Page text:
The Witchy Chicks have been sharing publishing wisdom for aspiring writers all week. If you have a moment, please go here to benefit from their wonderful words of wisdom. On the same note but from a slightly different angle:
Selling that first book is a dream come true for so many writers. When The Call comes in, the world takes on a rosy glow, fairy sparkles drift down like confetti, and your cheeks hurt from that maniacal grin you can't seem to wipe off your face. Not that you mind. The world is now your oyster, and you are the pearl! Your life is going to change (in a good way!) overnight! You see dollar signs! Fame! Fortune! Someone to clean the bathroom for you!
Ah, the life of the published author. It doesn't get any better than this. Am I right?
Maybe. But then again, maybe not...
Being a new author in the writing biz can be a little bit like being submerged in a shark cage in the Bermuda Triangle -- the sharks are circling, the holes in the cage are bigger than you thought they were, and you're in danger of passing over into the oblivion of the abyss. If you're lucky you might go the easy way, but the hard way is nibbling away at your hard-won self-confidence, and you are horrified to find that the decision might not be yours to make.
The dangers? Oh-so-many things can go wrong. You might find that your editor has so many authors that he/she doesn't really remember your name (it's terribly disconcerting to have to remind the editor that bought your book who you are... again). Your book might have been bought as filler for a spot on the list, but nobody bothers to tell you -- in fact, they are hoping you don't realize it, because it brings up all sorts of uncomfortable questions that no one really has answers to. The agent you struggled so hard and so long to acquire might not be terribly interested in putting out a lot of effort on your behalf until you become a proven commodity -- something that takes excellent writing, an idea that grabs the reading community by its throat, perfect timing, years of building a readership, and a whole lotta luck. Your publisher might not show a lot of support until that same readership provides evidence of itself, which means you have a lot of work ahead of you trying to grab the attention of a lot of people who have no idea who you are or what you have to offer, because no one has ever heard of you or your book, let alone manage to come across it on bookstsore shelves, because the bookstore owners and buyers haven't heard of you, either. You have no say over the cover, little say over the title or back cover copy, little to no publicity unless you do it yourself, and to top off this bitter mouthful, you *will* at some point be asked to make changes to your story that you might or might not be comfortable with.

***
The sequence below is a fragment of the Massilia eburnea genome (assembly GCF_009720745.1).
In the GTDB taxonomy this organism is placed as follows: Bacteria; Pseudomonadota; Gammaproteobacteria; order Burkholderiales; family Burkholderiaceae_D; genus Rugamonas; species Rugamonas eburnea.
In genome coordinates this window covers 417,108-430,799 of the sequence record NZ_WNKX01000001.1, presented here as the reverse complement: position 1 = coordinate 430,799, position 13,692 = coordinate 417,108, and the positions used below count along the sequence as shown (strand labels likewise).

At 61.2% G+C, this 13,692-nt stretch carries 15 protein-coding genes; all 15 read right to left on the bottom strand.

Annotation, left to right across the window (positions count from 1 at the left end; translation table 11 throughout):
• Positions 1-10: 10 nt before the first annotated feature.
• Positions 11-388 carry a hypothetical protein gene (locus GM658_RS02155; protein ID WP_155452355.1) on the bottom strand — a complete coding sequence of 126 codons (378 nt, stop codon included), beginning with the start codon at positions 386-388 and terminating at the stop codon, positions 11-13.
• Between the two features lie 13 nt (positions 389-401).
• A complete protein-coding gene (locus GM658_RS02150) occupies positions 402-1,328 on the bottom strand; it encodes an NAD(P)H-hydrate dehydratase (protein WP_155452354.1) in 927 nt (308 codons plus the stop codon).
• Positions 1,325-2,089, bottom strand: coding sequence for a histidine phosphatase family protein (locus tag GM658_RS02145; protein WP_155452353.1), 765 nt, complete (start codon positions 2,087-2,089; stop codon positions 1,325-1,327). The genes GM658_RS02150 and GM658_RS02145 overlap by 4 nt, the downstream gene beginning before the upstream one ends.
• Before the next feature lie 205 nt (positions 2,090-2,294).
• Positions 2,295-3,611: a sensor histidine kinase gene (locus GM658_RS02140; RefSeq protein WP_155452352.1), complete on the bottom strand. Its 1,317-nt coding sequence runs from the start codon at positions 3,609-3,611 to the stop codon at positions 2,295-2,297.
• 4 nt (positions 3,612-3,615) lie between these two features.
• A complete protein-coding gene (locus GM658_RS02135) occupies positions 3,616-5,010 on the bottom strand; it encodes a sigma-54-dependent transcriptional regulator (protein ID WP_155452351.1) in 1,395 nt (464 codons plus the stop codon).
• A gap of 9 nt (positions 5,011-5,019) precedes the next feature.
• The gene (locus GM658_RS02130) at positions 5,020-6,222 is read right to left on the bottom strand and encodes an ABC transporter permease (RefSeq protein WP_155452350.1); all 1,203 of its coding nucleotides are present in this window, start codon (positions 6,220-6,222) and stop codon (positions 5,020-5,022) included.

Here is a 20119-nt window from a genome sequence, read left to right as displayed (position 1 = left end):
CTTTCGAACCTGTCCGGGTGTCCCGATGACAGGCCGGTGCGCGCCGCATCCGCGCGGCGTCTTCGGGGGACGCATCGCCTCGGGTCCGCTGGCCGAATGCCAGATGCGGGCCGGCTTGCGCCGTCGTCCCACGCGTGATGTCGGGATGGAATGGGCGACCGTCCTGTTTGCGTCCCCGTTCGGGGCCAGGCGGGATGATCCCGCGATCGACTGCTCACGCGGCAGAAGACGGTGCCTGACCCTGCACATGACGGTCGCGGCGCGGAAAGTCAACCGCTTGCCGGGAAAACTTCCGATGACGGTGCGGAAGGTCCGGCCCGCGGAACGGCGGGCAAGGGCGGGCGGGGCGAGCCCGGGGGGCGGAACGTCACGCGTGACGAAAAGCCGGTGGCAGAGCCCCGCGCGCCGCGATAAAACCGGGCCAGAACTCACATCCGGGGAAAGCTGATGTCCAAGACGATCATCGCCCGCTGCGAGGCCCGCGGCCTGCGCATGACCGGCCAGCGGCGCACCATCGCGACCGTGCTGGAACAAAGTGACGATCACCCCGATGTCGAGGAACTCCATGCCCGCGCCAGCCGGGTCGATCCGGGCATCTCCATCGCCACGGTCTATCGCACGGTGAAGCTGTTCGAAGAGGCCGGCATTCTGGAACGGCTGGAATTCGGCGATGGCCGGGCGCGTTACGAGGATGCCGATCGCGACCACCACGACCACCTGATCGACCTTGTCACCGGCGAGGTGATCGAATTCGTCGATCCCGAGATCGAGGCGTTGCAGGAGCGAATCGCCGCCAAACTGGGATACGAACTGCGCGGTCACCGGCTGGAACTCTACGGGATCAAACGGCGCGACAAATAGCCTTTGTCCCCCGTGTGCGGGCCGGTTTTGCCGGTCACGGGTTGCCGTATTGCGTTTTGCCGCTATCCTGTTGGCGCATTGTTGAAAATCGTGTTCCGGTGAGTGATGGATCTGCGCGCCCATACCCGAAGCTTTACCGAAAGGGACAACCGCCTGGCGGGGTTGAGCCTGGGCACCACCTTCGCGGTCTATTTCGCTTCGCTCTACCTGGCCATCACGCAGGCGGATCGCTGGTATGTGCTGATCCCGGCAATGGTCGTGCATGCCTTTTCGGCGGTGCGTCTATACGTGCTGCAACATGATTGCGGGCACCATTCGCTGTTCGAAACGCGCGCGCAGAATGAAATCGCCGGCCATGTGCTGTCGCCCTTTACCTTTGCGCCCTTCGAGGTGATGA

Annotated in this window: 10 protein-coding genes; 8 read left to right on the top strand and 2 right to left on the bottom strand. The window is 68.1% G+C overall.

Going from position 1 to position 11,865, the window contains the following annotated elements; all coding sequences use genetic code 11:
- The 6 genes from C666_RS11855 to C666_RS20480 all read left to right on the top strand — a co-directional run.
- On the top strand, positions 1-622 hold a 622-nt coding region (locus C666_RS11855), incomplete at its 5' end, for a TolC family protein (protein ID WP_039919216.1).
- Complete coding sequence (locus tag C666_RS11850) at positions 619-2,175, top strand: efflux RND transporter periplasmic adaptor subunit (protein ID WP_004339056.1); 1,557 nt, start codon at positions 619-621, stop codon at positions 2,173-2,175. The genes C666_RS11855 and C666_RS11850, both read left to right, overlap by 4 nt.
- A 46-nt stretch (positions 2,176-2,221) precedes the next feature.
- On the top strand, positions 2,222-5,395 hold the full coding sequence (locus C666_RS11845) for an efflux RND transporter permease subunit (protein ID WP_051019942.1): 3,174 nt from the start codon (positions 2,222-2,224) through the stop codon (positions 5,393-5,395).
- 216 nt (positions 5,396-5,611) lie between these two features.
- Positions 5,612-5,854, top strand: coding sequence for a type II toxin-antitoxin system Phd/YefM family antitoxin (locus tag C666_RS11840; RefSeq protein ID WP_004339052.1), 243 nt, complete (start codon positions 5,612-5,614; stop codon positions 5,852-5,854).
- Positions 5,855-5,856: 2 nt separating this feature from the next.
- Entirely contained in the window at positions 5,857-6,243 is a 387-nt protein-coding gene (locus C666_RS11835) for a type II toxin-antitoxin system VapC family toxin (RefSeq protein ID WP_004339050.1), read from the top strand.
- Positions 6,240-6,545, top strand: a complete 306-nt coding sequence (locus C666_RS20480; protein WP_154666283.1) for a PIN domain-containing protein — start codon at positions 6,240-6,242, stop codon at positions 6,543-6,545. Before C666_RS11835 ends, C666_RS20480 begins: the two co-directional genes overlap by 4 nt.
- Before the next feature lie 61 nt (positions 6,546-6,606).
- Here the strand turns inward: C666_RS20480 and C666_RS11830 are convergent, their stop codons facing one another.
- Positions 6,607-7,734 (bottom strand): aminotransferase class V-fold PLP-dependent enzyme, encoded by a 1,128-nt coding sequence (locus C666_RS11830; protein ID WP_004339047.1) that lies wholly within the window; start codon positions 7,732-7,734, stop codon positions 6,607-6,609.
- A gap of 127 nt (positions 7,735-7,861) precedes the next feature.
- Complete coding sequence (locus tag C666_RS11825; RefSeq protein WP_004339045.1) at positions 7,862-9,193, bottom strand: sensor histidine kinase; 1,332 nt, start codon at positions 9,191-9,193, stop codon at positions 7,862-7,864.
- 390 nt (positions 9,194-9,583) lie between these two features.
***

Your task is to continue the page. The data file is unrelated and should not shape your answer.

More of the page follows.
Still with me?
Take a deep breath, prospective author. I know you might have issues with control (most of us do), but I'm going to let you in on The Secret. You know, the one that you've KNOWN has been out there all along while you were struggling to learn your craft. The Secret that is whispered about on author loops, and shared in quiet corners at conferences.
Ready? Here it comes.
The only true control you will have is what you choose to put into the work. It's all about the work. Your writing, your voice, your characters, your world-building, your story. When your agent drops you because you're not moving up the ladder, when your royalties scarcely cover the groceries, let alone the heating bill on the house you can't afford, when publishers go out of business, or lines are let go, when the cargo train carrying copies of your book from east coast to west derails and bursts into flames, along with a large percentage of the first and only printing of your book (this actually happened, by the way), you will realize that you have absolutely no control over these very influential outside influences on your writing career. This will trouble you greatly. Try to ignore that little voice that insists you Must Retain Control At All Times. It isn't possible. Instead, devote the bulk of your energy to nurturing and learning and maturing at this career that is part craft, part art, and all you.
Protect. The. Work.
Guard it like a jealous dog with a particularly juicy bone. Don't let the negative voices of critics (whose numbers are truly astonishing, by the way) drag you down into the mire that is their world. They don't realize the amount of energy you put into your latest manuscript, how you struggled, how you bled. They only know that something about it did not work for them, but haven't the subjectivity to realize that their voice is only one in thousands. (With luck, hundreds of thousands. :) ) Don't play comparison games with other authors, whose careers are not the same as yours and never will be. (Just as you don't know the intricacies of their lives, you also don't know the intricacies of their careers, and the reality might not be as pretty as you might believe...) Don't waste energy on things that have no impact on your career, but can have a terribly detrimental impact on your ability to WRITE.
Protect. The. Work.
Learn to trust those people who are in your corner (agent, editor, marketing departments, publicity, etc.) to do their jobs. Do everything you can to help them do their jobs, but at the same time, realize that you have to be involved in your career, too. Learn as much as you can about the publishing business in all its glory. Ask questions, but be aware that some questions will not have immediate answers, and sometimes the answers aren't going to be ones that you will feel comfortable with. Plan out the way that you want your career to go, but be flexible. Read all of the wisdom from the W'Chicks as provided on the link above, and study it well... but always remember that the quality of Your Work is the real reason you're here.
Protect. The. Work. It cannot be said enough.
Love to all,